Native and Non-native English Teachers’ Classroom Ideologies and its Implementation in ESL Classroom

Hema Vanita Kesevan, Noor Alhusna Madzlan, Kaaminy Kanapathy


The global spread of English language has led many classrooms in the post-colonial contexts that teach English as a second and foreign language to pursue a perpetual belief that native English teachers have different teaching ideologies and practices compared to non-native teachers. Although teachers’ ideologies are deemed to be influential in shaping their classroom pedagogical practices, not many studies have examined teachers’ ideologies and its actual implementation in classroom pedagogical practices. Many past studies in this area have focused either on teachers’ classroom beliefs or classroom practices. Thus far, there is no any empirical evidence that supports the existing belief that native and non-native English teachers pursue different teaching ideologies and practices. Thus, this study seeks to understand whether as suggested, the native and non-native English teachers pursue different teaching ideologies and practices in Malaysian ESL classroom context. This study provides insights and empirical evidences into teaching ideologies and actual classroom pedagogical practices of teachers in Malaysian ESL classroom context.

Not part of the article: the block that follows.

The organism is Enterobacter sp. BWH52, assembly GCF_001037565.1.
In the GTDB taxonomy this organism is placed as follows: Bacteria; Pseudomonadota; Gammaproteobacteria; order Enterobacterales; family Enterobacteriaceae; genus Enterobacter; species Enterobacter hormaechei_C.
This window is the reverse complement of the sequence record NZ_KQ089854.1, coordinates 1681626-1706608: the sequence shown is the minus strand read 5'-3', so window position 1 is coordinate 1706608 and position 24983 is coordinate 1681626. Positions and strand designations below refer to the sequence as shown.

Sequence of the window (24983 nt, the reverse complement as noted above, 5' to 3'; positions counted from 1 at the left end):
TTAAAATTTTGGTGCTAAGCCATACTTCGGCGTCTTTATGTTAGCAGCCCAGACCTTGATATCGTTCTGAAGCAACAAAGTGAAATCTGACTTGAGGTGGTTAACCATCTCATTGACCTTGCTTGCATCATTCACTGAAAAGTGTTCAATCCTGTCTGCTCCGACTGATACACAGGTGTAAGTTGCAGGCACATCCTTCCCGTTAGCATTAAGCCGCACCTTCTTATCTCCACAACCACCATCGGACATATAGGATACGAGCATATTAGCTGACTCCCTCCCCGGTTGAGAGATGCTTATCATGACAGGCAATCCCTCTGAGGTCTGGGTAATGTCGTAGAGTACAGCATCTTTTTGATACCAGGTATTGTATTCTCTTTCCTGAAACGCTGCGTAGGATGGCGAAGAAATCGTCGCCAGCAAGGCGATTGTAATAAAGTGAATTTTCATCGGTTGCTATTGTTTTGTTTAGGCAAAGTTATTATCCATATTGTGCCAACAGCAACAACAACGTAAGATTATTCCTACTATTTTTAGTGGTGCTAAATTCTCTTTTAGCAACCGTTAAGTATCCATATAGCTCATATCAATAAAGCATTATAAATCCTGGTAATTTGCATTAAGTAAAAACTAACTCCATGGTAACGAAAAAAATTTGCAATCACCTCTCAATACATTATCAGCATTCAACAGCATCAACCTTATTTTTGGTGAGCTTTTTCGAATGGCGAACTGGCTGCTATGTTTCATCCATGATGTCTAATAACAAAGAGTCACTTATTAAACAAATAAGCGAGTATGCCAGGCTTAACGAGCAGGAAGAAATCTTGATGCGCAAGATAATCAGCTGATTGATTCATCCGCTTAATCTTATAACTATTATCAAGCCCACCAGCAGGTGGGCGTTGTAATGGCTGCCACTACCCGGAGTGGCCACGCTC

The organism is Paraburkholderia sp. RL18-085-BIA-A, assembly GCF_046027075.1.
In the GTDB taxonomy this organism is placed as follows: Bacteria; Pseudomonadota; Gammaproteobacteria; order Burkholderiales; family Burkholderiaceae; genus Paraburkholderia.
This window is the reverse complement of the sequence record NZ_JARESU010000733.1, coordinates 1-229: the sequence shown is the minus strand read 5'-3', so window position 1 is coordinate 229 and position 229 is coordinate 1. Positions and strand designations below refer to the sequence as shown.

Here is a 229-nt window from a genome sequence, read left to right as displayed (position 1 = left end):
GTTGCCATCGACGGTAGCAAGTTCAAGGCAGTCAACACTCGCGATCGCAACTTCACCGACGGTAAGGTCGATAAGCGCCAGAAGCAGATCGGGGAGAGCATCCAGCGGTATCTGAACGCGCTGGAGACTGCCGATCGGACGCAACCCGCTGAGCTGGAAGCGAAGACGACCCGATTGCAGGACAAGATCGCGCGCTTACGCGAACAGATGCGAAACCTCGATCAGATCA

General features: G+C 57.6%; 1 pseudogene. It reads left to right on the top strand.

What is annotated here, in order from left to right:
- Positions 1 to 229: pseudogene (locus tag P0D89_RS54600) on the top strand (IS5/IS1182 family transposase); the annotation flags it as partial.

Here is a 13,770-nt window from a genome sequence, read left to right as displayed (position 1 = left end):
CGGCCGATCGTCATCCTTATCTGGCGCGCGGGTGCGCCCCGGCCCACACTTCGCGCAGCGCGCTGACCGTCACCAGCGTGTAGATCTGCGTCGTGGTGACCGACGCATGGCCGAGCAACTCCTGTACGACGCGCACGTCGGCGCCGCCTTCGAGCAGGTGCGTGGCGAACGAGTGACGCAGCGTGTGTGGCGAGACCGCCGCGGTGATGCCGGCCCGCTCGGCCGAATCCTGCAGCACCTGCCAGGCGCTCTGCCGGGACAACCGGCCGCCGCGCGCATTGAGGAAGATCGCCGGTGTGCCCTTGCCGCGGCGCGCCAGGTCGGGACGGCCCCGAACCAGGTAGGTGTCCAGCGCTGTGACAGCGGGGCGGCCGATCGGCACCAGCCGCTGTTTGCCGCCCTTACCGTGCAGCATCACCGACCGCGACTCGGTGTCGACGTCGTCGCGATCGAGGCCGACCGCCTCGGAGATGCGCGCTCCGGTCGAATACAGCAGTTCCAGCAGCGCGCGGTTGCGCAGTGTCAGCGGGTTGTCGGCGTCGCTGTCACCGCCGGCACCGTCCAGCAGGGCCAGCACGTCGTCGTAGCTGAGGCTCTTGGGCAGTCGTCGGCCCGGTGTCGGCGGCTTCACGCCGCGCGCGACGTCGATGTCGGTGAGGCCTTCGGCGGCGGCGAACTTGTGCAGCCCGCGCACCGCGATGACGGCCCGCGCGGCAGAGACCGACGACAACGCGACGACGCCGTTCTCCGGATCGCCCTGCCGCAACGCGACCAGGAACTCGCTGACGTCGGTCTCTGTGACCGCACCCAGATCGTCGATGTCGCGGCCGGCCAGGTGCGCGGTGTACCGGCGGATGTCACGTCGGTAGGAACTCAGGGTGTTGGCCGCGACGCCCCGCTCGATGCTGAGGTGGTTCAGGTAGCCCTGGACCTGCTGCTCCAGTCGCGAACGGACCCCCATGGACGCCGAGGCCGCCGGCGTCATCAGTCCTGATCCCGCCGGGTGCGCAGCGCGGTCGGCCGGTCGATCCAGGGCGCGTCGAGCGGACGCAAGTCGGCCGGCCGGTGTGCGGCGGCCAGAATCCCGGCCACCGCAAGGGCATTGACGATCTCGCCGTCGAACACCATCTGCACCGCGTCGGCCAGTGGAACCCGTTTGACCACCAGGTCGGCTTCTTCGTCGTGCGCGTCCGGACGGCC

Native English Teachers, Malaysian Teachers, ESL Classrooms

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